Presentation is loading. Please wait.

Presentation is loading. Please wait.

Wind Power and Radio Astronomy A. Jessner, MPIfR Effelsberg April 2010.

Similar presentations

Presentation on theme: "Wind Power and Radio Astronomy A. Jessner, MPIfR Effelsberg April 2010."— Presentation transcript:

1 Wind Power and Radio Astronomy A. Jessner, MPIfR Effelsberg April 2010

2 1.Introduction 2.Possible Impact Mechanisms 3.Compatibility Estimates 4.A Case Study

3 Because of the grave environmental and energy problems facing humanity on a global scale, all efforts to utilize sustainable energy sources ought to be supported. Wind power for electricity generation is one of the few sustainable ways of power generation with minimal CO 2 emissions. Farms of wind turbines are planned to be installed next to radio astronomy facilities. Planning procedures have started in Sweden, Belgium, Italy (Sardinia) and Germany Compatibility of wind parks has been studied w.r.t. TV reception, fixed links and radar But not yet for radio astronomy

4 IMPACT MECHANISMS The interference to radio astronomy can be produced by: 1.Primary emissions: generator and associated circuitry used by variable speed wind turbines or HVDC systems generate harmonics These can be radiated and also received by RA station as interference. Electrical power 3 MW (65 dBW) RA sensitivity W (-200 dBW) 2. Secondary emissions: multipath propagation effects (reflections, diffractions, etc) produced by tower and rotating blades of the wind turbine. They act as a passive repeaters for other transmitters. Reflective areas of ca. 5000m 2 3.Thermal Emission: At distance of 3km a 100m disk subtends an angle of 1.9° HPBW of a 100m dish at 600 MHz = 0.34° => Artificial Moon

5 Generic Case: Impact assessment procedure 1.Calculate the effective path loss L b (p,f) from the telescope to the site for each frequency band using the methods (8a) of ITU-R P For cases where there is no direct line of sight because of elevated terrain between the observatory and the proposed structure, a path profile analysis according to Appendix 2 to Annex 1 of ITU-R P has to be undertaken to include the sub-path diffraction losses. 2. If the antenna cannot point at the structure, then calculate the maximum side-lobe gain G max (f) = log(f min ) If the antenna can point at the structure, then use the full main beam gain of the antenna. 3.ITU-R RA. 769 gives a table of emission limits of continuum input power P H (table 1, column 7) for each radio astronomical frequency. Any emission from the site of the planned structure must be kept below the site limit of P site = P H + L b (0.05,f) - G max (f) 4. Repeat for all relevant frequencies to estimate site emission limits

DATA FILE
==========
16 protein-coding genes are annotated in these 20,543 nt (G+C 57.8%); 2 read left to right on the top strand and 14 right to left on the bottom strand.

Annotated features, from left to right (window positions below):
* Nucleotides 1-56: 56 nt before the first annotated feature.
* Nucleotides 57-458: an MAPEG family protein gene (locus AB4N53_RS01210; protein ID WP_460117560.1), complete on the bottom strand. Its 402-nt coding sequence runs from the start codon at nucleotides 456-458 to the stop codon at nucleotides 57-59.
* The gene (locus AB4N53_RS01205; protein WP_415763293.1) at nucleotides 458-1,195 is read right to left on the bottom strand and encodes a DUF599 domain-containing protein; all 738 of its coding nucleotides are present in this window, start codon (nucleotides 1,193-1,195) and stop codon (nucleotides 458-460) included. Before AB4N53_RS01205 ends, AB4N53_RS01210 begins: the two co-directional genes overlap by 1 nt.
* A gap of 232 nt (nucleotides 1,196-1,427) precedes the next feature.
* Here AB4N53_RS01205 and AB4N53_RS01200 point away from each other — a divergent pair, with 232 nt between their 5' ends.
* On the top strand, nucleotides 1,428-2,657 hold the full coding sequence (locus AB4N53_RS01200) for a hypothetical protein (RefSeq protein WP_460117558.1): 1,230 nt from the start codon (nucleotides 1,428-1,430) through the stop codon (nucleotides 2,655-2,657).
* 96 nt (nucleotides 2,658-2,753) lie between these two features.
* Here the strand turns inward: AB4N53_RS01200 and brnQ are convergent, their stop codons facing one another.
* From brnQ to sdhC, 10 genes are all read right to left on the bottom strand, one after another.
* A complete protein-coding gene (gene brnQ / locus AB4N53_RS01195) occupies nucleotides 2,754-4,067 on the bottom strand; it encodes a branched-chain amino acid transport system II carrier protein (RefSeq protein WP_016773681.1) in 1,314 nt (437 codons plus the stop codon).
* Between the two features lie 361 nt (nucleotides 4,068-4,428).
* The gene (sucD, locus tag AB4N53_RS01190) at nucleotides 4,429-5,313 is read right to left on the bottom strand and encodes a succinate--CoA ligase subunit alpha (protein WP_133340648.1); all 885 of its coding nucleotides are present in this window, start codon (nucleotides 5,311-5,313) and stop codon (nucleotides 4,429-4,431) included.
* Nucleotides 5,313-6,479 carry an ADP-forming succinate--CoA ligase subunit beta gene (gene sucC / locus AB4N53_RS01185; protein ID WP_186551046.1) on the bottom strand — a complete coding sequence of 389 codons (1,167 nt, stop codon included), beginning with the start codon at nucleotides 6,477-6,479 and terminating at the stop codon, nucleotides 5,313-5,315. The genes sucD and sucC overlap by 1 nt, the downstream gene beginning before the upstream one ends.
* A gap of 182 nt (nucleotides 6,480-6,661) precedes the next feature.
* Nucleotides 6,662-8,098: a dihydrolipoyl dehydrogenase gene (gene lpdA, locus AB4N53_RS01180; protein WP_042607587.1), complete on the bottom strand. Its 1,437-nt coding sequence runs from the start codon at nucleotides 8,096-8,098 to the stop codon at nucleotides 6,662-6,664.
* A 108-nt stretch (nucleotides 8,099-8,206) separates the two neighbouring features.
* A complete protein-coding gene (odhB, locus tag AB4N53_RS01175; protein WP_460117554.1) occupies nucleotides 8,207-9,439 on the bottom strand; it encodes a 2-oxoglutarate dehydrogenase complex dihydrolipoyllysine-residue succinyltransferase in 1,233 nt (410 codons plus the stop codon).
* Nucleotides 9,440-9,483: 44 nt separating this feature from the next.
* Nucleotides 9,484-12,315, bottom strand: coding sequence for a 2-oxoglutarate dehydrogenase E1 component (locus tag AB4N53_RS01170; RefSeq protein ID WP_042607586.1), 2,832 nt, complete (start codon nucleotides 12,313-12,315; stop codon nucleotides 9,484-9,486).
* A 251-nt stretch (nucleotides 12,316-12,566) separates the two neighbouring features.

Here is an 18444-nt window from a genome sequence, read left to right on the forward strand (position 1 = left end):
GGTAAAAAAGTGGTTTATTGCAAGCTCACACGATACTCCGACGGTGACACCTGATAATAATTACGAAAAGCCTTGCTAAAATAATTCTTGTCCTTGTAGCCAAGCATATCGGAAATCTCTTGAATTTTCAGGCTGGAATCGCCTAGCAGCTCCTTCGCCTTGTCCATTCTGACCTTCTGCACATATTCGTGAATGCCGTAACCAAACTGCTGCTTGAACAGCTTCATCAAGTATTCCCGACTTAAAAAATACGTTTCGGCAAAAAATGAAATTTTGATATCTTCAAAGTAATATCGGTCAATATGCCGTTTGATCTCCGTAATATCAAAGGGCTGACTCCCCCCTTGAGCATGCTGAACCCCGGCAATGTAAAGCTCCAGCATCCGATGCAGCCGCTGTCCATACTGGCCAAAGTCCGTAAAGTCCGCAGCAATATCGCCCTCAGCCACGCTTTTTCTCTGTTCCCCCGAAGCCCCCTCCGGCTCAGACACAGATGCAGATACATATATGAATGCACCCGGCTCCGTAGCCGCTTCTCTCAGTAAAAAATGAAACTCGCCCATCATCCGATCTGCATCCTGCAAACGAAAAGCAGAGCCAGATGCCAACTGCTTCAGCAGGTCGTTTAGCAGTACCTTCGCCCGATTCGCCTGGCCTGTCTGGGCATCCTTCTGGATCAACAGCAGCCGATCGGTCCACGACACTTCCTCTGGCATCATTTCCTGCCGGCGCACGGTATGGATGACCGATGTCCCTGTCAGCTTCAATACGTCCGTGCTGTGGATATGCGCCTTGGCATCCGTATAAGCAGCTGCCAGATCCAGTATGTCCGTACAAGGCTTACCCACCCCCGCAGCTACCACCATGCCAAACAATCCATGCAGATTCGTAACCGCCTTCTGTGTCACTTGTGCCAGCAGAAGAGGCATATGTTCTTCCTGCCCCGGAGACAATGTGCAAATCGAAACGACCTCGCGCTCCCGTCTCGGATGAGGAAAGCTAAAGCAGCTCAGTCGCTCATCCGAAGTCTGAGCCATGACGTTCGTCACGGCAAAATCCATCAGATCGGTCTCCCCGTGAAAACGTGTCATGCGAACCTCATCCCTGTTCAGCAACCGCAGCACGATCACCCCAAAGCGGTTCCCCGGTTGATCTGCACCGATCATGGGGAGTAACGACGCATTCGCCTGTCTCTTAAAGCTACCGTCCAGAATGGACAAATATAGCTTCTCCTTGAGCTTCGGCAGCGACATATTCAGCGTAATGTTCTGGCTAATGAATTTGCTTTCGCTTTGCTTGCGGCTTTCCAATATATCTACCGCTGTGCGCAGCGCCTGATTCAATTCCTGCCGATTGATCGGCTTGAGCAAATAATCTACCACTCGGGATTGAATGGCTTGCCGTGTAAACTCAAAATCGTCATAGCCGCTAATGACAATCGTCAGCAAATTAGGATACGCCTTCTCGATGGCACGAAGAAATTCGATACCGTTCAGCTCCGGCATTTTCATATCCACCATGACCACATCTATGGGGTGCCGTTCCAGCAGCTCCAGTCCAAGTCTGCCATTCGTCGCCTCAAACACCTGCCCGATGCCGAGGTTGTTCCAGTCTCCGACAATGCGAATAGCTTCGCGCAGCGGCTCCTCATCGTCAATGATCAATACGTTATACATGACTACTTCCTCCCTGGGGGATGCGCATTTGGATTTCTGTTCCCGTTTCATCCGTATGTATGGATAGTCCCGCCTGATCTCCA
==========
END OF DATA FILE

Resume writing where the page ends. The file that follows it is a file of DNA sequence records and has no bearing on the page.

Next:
6 The operator has to prove beyond all reasonable doubt that his equipment will not exceed these emission limits through the sum of all emissions from emission P d (f) from the plant and its control and power electronics including transmissions from power lines. It is the burden of the operator to prove that the equipment will stay within the operating constraints, by providing proper emission measurements of his equipment in the required bands. b.radiation P scat (f) from other sources scattered by the turbine and support structures.

7 Assessment of scattered radiation : Measurements of the power flux densities S site (f,h) (= pfd given in dB(W/m 2 ) on all bands and at heights h up to the top of the structure should to be made so that a statistically meaningful survey of the ambient maximum signal levels S ambient (f) and the band occupancy at the proposed planning location is available. For a proper assessment, these measurements should be performed at different heights h and then an integration over the effective surface contributions with varying heights should be made, yielding the effective scattered power of P scat (f)= S ambient (f)+10·log( (f))+10·log(A r /m 2 )